‘American Hustle’: Review

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American Hustle is David O. Russell’s third film in four or so years to be critically lauded and heaped with awards praise. Following The Fighter in 2010 and last year’s Silver Linings Playbook, Russell’s been on a roll and has seemed to reinvigorate himself in this new stage of his career. The thing is, everybody always seems to love these films a lot more than me. Make no mistake, I very much enjoyed all three of these films, but never to that next level, and never thought any were even close to being Academy Award level (outside of Bale in The Fighter). The Fighter was a great story, and something I was interested in, but never thought it was wholly amazing a film, with Wahlberg’s very average and mediocre portrayal of Mickey Ward brining things down. I enjoyed the performances in Silver Linings Playbook, but it became a little to rom-comy for me. American Hustle was seemingly right up my alley, with the cast, the crime element and all the praise being heaped on it, which left me of two minds after seeing the film.

First off, I don’t know who labeled this film as a drama, because it’s most definitely a comedy. I guess it has the framework of a dramatic story and such, but it’s just a string of jokes and wacky humour. Not that that’s a bad thing, it gives the film a very odd and appealing viewpoint on everything, never taking all the serious “dramatic” stuff that squarely, and just in general having fun. There’s definitely a beefed up sense of style from Russell, playing off the ‘70s theme, with not only extravagant clothes, hair and mise-en-scene, but as well his camera work. There’s snap zooms aplenty, some canted angles, and odd camera placements, that absolutely suit the mirrored subject matter and presentation of content. Of course, any movie that’s set in the ‘70s is guaranteed to have an amazing soundtrack, and one that just added to the coolness factor of many scenes. “Goodbye Yellow Brick Road” is made somehow even better, and Jennifer Lawrence has some fun with “Live And Let Die.”

The acting is was uniformly good overall, nobody blew me away, but it was solid work all around. Christian Bale was a little more subdued than we usually see him in his performances, but that was just like his character, the quiet and calculated one, his own brand of cool. Jeremy Renner was fine, although I think he was miscast. I know the role was written for him, but he just looked out of place, and I never really bought him as this character, and only really connected to him through the scenes of his friendship with Bale’s character. I never really liked Bradley Cooper in general as an actor, but just like with Matthew McConaughey, he’s picking some good and consistent roles, is being picky, and has been going up in my books. He got a fun role here, where he simultaneously was the attractive “cool” guy, but also a bit weird and off kilter that gave his character some nice shading and gave Cooper a bit more meat in his role. Amy Adams was great as she always is, and made even better by the skimpy clothing she wore in literally every scene. I’m a guy, and I can’t really not talk about how it looked like her breasts were going to fall out in any given scene, so pretty much if you got bored with a certain scene, just drift your eyes over to Adams and you’re set. Jennifer Lawrence was having a ton of fun as Bale’s kooky and kinda stupid wife, and really gives the stand-out memorable performance from the film, which I wasn’t really expecting.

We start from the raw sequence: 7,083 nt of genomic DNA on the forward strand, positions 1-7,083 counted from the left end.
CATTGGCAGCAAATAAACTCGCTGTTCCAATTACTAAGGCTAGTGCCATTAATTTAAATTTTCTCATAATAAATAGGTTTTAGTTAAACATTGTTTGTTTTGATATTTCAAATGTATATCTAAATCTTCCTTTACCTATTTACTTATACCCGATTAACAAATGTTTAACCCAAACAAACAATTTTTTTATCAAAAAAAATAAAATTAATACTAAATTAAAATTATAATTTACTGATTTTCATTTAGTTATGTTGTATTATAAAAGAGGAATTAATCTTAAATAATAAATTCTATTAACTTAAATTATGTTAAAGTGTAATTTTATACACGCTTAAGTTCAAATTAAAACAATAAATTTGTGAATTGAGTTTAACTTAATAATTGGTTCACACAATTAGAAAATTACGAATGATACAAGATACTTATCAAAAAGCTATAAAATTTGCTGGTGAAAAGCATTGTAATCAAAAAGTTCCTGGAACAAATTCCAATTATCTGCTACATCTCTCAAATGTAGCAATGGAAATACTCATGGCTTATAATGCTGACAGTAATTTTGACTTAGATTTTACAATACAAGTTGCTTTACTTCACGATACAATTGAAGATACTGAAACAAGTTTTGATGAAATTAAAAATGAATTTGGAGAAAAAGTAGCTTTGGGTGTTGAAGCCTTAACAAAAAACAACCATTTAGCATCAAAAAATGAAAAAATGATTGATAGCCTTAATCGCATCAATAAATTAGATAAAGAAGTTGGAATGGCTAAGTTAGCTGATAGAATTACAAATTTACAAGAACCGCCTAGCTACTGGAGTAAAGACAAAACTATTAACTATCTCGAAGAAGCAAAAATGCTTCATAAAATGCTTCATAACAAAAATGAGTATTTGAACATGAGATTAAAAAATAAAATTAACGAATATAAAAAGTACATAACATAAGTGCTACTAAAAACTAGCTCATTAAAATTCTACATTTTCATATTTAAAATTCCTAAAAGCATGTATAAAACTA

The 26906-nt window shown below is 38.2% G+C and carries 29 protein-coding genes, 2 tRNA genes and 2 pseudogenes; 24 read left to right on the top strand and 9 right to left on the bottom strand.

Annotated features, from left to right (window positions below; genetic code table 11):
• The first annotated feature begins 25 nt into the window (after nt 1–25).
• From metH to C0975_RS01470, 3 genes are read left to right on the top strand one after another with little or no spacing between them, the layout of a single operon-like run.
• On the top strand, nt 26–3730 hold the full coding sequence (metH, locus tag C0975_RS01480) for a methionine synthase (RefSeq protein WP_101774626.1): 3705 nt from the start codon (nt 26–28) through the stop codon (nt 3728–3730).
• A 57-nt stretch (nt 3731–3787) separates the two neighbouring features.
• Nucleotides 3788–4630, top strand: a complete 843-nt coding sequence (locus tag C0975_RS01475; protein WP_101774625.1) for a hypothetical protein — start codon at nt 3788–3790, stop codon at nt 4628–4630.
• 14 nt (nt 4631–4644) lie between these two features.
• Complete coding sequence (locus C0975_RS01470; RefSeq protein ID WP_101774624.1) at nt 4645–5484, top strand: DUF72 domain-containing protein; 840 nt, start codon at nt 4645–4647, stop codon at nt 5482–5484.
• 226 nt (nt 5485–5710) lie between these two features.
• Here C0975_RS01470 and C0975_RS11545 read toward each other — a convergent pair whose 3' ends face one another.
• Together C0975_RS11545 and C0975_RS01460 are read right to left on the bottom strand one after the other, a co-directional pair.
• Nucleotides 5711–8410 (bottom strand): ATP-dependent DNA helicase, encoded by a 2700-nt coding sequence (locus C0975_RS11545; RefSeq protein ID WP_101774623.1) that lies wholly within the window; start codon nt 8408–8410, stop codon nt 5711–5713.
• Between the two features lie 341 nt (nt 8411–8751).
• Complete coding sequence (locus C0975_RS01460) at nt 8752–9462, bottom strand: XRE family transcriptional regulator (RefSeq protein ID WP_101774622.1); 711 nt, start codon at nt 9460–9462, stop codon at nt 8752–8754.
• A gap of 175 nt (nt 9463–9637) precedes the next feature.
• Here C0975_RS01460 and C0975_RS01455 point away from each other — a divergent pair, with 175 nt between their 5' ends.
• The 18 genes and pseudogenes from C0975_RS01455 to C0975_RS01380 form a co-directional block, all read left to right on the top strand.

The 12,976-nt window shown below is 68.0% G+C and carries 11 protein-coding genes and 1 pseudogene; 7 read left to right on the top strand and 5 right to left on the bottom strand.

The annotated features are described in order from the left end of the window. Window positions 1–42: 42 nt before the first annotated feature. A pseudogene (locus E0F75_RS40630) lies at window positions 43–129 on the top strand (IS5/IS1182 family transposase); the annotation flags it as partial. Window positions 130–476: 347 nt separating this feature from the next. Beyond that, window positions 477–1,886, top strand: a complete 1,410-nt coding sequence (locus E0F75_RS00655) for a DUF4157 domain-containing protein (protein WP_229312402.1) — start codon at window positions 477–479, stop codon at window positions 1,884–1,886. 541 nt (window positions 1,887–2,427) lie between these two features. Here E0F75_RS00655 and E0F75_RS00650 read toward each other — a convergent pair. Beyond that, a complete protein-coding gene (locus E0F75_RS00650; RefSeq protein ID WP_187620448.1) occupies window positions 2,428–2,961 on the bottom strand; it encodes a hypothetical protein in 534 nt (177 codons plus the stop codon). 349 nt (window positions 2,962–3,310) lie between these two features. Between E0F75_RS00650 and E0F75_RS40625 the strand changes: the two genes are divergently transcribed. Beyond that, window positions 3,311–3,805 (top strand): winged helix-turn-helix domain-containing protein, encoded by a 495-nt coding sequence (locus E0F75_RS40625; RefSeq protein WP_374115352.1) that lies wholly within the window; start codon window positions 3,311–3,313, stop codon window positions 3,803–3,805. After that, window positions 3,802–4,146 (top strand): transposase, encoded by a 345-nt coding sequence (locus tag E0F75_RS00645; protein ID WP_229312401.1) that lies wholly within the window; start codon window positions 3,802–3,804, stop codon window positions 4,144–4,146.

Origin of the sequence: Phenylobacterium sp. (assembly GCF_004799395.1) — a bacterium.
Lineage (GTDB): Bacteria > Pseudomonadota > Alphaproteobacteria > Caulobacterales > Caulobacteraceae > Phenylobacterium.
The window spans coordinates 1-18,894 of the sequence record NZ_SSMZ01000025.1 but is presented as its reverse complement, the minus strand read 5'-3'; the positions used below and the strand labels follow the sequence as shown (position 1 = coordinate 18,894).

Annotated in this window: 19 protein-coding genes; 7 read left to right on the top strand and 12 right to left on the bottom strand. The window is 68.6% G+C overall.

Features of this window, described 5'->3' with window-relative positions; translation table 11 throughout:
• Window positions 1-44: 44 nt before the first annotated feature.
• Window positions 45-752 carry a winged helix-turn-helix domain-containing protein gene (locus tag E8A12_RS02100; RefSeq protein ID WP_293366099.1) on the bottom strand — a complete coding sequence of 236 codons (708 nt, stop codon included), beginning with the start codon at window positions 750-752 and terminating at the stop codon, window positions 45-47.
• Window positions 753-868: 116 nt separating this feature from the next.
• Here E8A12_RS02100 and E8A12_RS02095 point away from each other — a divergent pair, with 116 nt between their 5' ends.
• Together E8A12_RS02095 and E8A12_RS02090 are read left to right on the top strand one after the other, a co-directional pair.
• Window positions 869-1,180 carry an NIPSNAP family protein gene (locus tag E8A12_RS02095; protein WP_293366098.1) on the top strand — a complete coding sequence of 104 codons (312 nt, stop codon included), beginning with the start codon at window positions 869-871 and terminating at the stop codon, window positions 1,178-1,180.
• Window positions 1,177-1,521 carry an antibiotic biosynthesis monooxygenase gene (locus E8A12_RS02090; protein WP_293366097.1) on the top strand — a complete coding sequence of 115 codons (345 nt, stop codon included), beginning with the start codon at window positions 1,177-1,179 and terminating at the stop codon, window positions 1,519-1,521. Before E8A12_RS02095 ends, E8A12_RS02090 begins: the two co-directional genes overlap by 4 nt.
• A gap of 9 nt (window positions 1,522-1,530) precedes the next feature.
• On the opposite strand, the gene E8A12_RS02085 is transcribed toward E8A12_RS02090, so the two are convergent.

I read somewhere that David O. Russell doesn’t really care about story, because he makes films about and for characters. I don’t know how true it is, but I did have some reservations on how the plot was handled and doled out. It was pretty basic, and a loose framework to act under, with several massaging of the imagination and choreographed happenings. Put simply it felt “written” in the spots that were meant to push the plot along, everything fit into a nice little slot, and worked out perfectly for all, or went all to shit simply because the story called for it and we had to move on to the next act of our narrative. The story gets wrapped up pretty quickly with some questionably easy machinations, that seemed like the writers were like “Oh, yeah, I guess we gotta end the main story now, huh?” Playing off this they have a mini-twist, again to expediate the end, that doesn’t really work because it stretches some areas of the law and I guess the mafia just kind of forgets that they got screwed with earlier, because the mafia apparently easily forgets crosses or grudges. Hey, but Amy Adams in a low-cut dress!



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